Do you know what your ab moves are ACTUALLY doing to your body?
Time to clear a few things up when it comes to your 6 pack muscles.
Here’s the thing—I know you want to get abs. I’m pretty sure everyone, at some point or another, decides their goal in the gym, and in the kitchen, is to get their abs to pop through for the summer.
It’s a cool concept, let me tell you…i’ll also tell you how to get them, how NOT to get them, and why it’s cool to not want abs.
In order to get your abs to pop through, you have to follow several steps. Here they are, in order of most to least important.
Eat like you want to have abs
Yes, your abs are a muscle. Yes, you can and should train them to get them to show. And yes, you know you have to diet. But how long and how far will you need to go in order to be ready to show off your ‘pack’?
Honestly, the answer depends on a few things:
How much muscle you have
The more muscle you have, the leaner you can be. Derek Poundstone, a world class strongman, is around 22% body fat in this picture. For most guys, that body fat percentage is gonna look a little flabby. On him, well, you can see.
Now, I know you’re not going for this look. Very likely not even close to this look. But more muscle means you can look better without as much diet. Here’s a guy with some muscle at 10% body fat. As you can see, the amount of muscle you see is very similar with a 12% difference.
As a general rule, most guys will need to go 9% to 12% to have abs showing.
Women will need to be 16%-20%. This will vary female to female simply because of the dramatic differences of body fat storage. Holding fat in your legs will likely result in abs at 19-20% whereas holding body fat primarily on your abs will probably mean an extra few months to get to that 16% range in order to get your abs to pop.
What your definition of abs actually means
If you read 10 online articles about guys with abs, you’ll find 10 different opinions on what it means to have abs. Do you want each individual ab popping through, or are you okay with some side (oblique) definition and a flat stomach? All of this matters when it comes to exposing the 6 pack muscles.
How easily you lose fat/your genetics
Know the guy that loses fat eating 3000 calories a day? Yeah, that’s not me. And sorry, but it’s probably not you, either. If you’re historically had a really difficult time losing fat, then your 6 pack is going to come slower and with more work. It won’t be impossible, but you will have to be more consistent and more patient.
The more difficult it is for you to lose fat ( assuming you’re actually following a proper nutrition framework) the lower body fat percentage you’ll very likely have to get to. Kind of unfair, but it’s something to keep in mind.
Train your abs directly and indirectly.
Okay, so abs are going to be made visible in the kitchen, but they are developed literally in the gym. If you don’t have any muscle, good luck having abs. And if you do get abs by being just really skinny, they probably won’t be very good.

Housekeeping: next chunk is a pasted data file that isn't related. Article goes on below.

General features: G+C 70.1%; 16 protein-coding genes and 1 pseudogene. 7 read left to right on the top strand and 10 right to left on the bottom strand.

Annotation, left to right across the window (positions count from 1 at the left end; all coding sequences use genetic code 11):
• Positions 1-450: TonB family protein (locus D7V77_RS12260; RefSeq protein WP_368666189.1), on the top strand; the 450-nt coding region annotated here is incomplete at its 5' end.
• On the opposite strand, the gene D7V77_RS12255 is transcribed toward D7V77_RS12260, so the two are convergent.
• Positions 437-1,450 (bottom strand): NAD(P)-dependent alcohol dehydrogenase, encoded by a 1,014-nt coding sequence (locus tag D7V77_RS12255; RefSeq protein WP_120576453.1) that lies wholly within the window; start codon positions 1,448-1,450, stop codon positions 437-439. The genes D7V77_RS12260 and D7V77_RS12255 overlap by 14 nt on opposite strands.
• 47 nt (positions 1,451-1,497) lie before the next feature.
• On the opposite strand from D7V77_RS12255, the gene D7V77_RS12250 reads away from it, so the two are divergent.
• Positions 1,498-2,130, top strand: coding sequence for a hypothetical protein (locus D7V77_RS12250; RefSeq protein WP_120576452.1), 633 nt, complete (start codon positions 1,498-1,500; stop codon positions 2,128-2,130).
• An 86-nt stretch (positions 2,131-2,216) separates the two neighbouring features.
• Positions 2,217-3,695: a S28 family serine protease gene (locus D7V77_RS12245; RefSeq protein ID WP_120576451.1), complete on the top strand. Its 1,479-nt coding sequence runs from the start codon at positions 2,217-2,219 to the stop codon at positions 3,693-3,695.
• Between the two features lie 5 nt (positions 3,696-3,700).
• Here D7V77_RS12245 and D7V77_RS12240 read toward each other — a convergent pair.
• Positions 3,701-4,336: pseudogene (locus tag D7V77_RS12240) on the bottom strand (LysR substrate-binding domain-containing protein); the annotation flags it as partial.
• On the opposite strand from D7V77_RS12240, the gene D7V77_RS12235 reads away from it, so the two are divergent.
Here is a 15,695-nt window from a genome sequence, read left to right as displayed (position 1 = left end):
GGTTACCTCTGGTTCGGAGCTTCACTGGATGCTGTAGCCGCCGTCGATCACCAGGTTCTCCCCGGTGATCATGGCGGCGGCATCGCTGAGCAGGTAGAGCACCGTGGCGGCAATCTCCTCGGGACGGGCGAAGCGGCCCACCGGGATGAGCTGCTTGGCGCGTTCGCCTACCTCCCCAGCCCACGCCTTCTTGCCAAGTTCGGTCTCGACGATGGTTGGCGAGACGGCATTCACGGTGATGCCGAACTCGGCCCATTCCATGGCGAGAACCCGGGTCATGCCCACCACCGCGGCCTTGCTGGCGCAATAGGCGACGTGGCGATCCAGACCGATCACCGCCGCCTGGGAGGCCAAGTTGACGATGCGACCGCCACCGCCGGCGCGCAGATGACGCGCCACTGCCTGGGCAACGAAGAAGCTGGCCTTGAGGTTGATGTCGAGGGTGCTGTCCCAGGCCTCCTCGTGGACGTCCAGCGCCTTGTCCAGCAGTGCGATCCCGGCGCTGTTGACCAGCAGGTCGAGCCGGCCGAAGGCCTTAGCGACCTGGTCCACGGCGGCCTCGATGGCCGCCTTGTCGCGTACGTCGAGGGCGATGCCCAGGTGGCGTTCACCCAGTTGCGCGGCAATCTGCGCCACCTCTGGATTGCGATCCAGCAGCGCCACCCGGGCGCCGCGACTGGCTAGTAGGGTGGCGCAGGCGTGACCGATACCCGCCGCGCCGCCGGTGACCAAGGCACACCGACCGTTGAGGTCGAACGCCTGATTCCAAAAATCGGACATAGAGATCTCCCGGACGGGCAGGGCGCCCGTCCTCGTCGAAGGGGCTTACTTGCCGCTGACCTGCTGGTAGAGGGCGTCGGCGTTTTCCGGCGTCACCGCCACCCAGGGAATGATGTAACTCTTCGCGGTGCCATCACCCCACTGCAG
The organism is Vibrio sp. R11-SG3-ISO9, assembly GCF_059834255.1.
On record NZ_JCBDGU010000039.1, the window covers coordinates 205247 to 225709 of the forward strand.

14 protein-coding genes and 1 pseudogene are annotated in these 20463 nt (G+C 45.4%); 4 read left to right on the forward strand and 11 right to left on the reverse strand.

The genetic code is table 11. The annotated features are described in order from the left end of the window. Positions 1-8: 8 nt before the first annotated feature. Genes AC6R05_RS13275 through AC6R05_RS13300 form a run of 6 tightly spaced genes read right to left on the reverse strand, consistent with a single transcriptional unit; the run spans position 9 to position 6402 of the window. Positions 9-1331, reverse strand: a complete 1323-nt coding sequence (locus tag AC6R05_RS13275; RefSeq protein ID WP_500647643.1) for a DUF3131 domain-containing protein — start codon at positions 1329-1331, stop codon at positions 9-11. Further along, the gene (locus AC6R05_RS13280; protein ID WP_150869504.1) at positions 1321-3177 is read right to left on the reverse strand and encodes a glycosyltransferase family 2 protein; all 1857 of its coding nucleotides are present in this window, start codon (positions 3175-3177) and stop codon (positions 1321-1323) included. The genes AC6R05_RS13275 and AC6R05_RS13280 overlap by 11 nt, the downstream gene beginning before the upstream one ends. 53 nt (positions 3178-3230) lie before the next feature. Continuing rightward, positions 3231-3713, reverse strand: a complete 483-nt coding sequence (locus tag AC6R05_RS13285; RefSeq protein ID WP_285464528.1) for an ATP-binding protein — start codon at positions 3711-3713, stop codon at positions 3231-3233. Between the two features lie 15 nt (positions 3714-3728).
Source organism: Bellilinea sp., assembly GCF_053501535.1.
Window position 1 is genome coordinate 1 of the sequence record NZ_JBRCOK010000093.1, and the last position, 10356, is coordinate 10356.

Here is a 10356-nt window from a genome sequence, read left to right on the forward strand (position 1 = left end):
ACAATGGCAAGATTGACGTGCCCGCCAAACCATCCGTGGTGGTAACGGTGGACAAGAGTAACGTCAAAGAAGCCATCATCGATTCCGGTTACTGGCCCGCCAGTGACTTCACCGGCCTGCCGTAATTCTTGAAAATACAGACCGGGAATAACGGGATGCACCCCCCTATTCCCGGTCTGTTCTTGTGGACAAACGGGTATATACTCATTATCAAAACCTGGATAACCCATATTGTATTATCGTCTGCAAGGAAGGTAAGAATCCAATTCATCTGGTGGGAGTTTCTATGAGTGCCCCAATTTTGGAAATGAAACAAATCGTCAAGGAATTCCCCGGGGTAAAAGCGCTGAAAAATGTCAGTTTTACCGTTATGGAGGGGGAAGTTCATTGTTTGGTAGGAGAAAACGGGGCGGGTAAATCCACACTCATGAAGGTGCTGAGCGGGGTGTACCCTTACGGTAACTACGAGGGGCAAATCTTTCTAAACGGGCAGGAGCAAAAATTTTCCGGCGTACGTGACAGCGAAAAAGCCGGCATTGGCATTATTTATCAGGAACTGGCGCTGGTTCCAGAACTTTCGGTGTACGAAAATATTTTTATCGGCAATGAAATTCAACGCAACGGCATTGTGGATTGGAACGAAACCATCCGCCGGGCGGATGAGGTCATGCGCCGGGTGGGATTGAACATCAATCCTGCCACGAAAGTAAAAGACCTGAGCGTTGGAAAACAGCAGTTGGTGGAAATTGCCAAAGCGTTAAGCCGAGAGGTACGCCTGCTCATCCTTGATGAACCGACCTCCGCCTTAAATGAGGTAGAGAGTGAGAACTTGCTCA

To train abs indirectly, you have to be doing things like deadlifts, kettlebell swings, carries, squats, and presses overhead. These will not only give you a lean and muscular look, but they will make your abs stronger without working on them directly.
You have to working on your abs to get some good abs. I break ab work up into 25% “indirect” via the movements above, 50% direct non-moving, and 25% direct movement abs.
Half of the ab movements are direct non-moving, meaning we move our limbs (with or without weight) in a fashion that doesn’t flex the spine, but still makes the abs work.
All of these moves use our arms or our legs and/or rely on static bracing of the abs, in order to have good form. This also insures we aren’t flexing our spine during any ab movements, which in turn means that we’re not just building abs—we’re protecting our back.
For clients that don’t even care about getting abs, protecting and strengthening muscles around their spine is even more important then revealing the 6 pack muscles.
The last 25% of movements we do involve some slight spinal flexion. I used to never perform these movements, but they have value in developing the abs, and honestly, if you’re doing things to protect your spine most of the time and have had no lower back problems before, you’ve got nothing to worry about.
3. How to NOT train your abs
All too often I hear about clients doing exercise videos and ab burns, or doing hundreds of crunches a day.
Then they come and can’t do a proper deadlift, their lower back hurts, their squat form is bad (so they don’t activate/build their glutes) and they think the program isn’t working.
Meanwhile it’s the ‘other stuff’ they’re adding in that’s ruining their posture, their lower back, and probably not working very well at building their abs (when is the last time you ever heard of someone getting into great shape from a celebrity trainer DVD?)
My recommendation for those of you who want to do ab work every day?
make sure your diet is in check, or do NOT add any extra in (if you’re overeating, even if you build a bunch of ab muscle all that’ll do is push the layer of fat you have OUT making it look like you built a bigger belly)
2-3 minutes of each: planks, side planks, kettlebell swings and deadbugs every single day will only help if you have perfect form. As an added bonus these are usually great for clients looking to strengthen their lower backs and have better posture.
Sprint up hills 10x 20-40 yards. Walk to the bottom, recover, and repeat. These are the best fat burner out there.
There ya go. Now go get “dem abs”. Or, don’t, depending on your goals.